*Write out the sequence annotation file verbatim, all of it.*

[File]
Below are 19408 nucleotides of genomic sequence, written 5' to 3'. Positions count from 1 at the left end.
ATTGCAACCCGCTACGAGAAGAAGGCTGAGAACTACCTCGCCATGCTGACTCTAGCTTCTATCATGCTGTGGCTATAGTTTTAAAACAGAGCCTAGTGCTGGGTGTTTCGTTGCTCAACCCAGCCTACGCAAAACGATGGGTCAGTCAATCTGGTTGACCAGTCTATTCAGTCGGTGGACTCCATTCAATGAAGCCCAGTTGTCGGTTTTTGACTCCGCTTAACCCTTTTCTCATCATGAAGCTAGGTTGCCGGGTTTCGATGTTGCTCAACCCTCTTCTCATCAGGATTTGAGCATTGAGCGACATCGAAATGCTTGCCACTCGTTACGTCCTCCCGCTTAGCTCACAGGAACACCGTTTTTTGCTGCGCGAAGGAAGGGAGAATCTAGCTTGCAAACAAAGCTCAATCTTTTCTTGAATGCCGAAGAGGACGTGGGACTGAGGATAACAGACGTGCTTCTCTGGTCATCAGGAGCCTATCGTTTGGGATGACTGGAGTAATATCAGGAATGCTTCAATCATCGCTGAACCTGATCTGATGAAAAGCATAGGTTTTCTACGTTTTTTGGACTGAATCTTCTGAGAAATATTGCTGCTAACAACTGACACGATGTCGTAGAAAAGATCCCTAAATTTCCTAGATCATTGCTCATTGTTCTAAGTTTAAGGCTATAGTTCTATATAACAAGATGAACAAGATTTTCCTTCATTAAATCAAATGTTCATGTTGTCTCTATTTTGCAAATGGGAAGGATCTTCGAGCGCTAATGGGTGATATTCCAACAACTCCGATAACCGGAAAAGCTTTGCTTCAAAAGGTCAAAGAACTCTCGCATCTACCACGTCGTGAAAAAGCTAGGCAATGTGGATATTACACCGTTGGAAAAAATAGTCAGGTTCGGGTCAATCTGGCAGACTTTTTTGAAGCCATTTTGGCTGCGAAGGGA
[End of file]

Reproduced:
Below are 19408 nucleotides of genomic sequence, written 5' to 3'. Positions count from 1 at the left end.
ATTGCAACCCGCTACGAGAAGAAGGCTGAGAACTACCTCGCCATGCTGACTCTAGCTTCTATCATGCTGTGGCTATAGTTTTAAAACAGAGCCTAGTGCTGGGTGTTTCGTTGCTCAACCCAGCCTACGCAAAACGATGGGTCAGTCAATCTGGTTGACCAGTCTATTCAGTCGGTGGACTCCATTCAATGAAGCCCAGTTGTCGGTTTTTGACTCCGCTTAACCCTTTTCTCATCATGAAGCTAGGTTGCCGGGTTTCGATGTTGCTCAACCCTCTTCTCATCAGGATTTGAGCATTGAGCGACATCGAAATGCTTGCCACTCGTTACGTCCTCCCGCTTAGCTCACAGGAACACCGTTTTTTGCTGCGCGAAGGAAGGGAGAATCTAGCTTGCAAACAAAGCTCAATCTTTTCTTGAATGCCGAAGAGGACGTGGGACTGAGGATAACAGACGTGCTTCTCTGGTCATCAGGAGCCTATCGTTTGGGATGACTGGAGTAATATCAGGAATGCTTCAATCATCGCTGAACCTGATCTGATGAAAAGCATAGGTTTTCTACGTTTTTTGGACTGAATCTTCTGAGAAATATTGCTGCTAACAACTGACACGATGTCGTAGAAAAGATCCCTAAATTTCCTAGATCATTGCTCATTGTTCTAAGTTTAAGGCTATAGTTCTATATAACAAGATGAACAAGATTTTCCTTCATTAAATCAAATGTTCATGTTGTCTCTATTTTGCAAATGGGAAGGATCTTCGAGCGCTAATGGGTGATATTCCAACAACTCCGATAACCGGAAAAGCTTTGCTTCAAAAGGTCAAAGAACTCTCGCATCTACCACGTCGTGAAAAAGCTAGGCAATGTGGATATTACACCGTTGGAAAAAATAGTCAGGTTCGGGTCAATCTGGCAGACTTTTTTGAAGCCATTTTGGCTGCGAAGGGA